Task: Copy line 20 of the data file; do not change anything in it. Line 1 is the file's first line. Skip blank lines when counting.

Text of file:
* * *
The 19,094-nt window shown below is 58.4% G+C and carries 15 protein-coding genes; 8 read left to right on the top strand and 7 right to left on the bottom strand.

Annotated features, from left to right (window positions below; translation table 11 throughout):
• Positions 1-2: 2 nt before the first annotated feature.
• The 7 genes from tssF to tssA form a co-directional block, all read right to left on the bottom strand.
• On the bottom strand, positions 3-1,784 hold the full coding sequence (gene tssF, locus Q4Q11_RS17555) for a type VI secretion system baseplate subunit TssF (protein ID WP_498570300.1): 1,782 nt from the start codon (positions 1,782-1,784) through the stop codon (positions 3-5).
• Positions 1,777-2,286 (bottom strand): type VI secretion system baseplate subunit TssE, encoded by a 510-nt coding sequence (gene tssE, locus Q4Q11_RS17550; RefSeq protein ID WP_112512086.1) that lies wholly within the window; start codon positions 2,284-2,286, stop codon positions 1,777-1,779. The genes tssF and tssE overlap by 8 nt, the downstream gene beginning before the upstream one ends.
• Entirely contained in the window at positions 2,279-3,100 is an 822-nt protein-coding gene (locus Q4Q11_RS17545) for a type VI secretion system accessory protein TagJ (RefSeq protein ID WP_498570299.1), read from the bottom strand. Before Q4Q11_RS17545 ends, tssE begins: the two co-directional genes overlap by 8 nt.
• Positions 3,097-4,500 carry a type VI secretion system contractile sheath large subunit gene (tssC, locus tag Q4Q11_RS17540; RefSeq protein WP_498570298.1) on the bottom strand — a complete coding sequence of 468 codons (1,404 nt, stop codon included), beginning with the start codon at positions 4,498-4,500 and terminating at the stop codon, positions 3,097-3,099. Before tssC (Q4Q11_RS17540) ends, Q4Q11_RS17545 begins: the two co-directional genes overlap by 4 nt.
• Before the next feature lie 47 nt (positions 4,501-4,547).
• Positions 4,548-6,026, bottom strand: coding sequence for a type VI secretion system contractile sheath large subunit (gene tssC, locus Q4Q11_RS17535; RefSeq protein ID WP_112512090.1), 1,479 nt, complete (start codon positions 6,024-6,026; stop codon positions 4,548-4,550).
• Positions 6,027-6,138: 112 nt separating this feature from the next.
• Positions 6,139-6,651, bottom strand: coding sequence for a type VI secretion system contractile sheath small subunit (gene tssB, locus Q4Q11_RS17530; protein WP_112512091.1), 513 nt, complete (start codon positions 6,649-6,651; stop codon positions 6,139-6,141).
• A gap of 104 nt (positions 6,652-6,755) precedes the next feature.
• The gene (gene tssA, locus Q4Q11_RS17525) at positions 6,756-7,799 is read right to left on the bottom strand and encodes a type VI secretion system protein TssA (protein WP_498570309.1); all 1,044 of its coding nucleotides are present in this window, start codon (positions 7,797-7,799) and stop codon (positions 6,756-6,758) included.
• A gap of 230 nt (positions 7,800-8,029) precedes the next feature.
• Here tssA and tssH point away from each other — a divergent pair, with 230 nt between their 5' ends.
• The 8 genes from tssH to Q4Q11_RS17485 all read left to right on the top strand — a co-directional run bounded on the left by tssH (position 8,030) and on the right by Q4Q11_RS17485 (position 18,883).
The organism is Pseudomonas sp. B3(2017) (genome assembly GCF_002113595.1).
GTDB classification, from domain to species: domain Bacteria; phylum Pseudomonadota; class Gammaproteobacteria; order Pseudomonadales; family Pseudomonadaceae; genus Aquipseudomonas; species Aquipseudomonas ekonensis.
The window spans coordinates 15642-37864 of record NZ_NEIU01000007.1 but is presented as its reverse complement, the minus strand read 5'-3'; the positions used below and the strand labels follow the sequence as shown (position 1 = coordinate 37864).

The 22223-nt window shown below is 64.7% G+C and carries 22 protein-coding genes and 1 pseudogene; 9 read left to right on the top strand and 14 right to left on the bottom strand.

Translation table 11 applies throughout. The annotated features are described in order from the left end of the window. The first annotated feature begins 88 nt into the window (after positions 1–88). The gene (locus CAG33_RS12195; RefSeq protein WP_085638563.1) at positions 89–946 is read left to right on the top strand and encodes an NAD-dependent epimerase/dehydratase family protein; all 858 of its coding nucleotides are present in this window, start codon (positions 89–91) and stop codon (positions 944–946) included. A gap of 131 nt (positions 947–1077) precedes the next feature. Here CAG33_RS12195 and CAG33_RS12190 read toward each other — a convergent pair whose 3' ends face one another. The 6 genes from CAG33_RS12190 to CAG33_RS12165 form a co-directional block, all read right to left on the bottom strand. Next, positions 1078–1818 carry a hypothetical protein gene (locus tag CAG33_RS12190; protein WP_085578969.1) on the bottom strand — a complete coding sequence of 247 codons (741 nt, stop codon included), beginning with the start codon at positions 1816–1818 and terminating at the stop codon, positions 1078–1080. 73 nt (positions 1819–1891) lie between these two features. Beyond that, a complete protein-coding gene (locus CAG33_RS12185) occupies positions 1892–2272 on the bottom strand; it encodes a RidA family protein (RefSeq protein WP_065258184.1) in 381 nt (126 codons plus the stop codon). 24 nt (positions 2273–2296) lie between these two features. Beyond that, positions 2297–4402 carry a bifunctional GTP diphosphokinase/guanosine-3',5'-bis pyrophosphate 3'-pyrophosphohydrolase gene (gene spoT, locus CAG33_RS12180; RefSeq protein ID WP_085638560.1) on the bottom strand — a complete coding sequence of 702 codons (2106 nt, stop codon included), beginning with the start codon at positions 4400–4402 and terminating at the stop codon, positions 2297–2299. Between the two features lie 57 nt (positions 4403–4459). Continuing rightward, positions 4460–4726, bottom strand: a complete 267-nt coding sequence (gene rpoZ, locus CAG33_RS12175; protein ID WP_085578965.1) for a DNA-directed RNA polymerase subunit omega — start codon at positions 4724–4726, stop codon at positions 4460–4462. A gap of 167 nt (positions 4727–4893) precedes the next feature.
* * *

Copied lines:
The window spans coordinates 15642-37864 of record NZ_NEIU01000007.1 but is presented as its reverse complement, the minus strand read 5'-3'; the positions used below and the strand labels follow the sequence as shown (position 1 = coordinate 37864).